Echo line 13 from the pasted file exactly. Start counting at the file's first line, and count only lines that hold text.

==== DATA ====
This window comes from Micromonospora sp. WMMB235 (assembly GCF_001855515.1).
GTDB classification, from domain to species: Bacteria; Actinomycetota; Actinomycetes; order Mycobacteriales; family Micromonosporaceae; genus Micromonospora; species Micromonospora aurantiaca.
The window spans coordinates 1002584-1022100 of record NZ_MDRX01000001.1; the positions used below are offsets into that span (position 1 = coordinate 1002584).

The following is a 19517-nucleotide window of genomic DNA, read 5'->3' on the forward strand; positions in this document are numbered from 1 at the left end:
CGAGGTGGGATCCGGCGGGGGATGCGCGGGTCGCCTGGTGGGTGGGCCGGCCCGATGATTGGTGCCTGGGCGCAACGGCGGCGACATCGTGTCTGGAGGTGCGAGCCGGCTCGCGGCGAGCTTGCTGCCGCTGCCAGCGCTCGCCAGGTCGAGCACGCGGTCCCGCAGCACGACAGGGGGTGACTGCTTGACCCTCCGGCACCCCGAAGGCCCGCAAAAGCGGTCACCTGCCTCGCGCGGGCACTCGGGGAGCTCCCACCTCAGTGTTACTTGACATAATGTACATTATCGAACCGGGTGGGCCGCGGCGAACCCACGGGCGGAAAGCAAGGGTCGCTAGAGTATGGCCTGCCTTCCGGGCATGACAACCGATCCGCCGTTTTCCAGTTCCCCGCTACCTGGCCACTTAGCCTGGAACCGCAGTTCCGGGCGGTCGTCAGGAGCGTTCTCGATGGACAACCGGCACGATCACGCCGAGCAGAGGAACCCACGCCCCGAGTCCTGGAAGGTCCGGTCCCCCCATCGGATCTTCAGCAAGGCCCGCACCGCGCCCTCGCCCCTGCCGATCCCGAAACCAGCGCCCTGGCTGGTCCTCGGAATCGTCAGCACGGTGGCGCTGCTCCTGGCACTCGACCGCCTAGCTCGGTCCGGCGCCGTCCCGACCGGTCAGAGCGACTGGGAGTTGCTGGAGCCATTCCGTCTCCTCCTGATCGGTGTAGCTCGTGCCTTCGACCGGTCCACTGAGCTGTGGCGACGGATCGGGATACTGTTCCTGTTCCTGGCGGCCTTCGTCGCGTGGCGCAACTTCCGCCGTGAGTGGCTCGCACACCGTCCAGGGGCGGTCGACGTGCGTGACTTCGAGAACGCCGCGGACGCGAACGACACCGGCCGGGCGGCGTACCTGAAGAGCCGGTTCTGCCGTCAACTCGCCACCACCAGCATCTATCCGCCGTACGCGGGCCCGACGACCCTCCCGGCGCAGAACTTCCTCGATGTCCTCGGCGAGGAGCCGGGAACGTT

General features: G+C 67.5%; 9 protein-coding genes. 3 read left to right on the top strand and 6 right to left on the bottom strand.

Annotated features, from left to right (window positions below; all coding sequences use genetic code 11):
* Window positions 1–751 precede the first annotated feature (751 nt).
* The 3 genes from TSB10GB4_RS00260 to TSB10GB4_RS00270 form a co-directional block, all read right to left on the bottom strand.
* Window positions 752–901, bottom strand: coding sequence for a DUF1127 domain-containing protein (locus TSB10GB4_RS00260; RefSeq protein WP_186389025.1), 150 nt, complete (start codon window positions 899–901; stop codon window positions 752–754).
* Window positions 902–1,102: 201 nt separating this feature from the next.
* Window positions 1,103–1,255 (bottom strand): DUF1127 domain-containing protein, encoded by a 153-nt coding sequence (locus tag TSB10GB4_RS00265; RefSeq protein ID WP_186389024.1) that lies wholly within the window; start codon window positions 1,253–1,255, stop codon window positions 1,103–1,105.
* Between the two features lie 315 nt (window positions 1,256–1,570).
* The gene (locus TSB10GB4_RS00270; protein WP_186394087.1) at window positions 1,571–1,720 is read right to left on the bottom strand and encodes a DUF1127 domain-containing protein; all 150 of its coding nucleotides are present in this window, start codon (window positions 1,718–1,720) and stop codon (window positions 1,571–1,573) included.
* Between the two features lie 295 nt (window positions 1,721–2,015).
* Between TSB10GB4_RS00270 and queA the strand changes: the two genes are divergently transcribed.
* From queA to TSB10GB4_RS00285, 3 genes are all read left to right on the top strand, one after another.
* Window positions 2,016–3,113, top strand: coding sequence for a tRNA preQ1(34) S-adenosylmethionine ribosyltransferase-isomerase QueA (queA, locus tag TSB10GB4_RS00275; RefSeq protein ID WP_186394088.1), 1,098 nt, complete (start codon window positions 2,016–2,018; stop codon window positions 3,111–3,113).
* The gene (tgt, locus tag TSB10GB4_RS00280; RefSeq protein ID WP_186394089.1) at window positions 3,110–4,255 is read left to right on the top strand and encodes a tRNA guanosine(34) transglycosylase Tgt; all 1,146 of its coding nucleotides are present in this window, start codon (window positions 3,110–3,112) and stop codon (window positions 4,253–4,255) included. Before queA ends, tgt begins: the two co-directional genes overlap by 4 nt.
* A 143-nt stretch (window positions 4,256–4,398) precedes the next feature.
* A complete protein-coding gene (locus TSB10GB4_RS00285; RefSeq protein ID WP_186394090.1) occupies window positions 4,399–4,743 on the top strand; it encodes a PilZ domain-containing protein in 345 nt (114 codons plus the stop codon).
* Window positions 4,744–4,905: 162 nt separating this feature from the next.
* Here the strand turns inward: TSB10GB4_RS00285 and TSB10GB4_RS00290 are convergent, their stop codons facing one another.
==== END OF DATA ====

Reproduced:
* Between the two features lie 315 nt (window positions 1,256–1,570).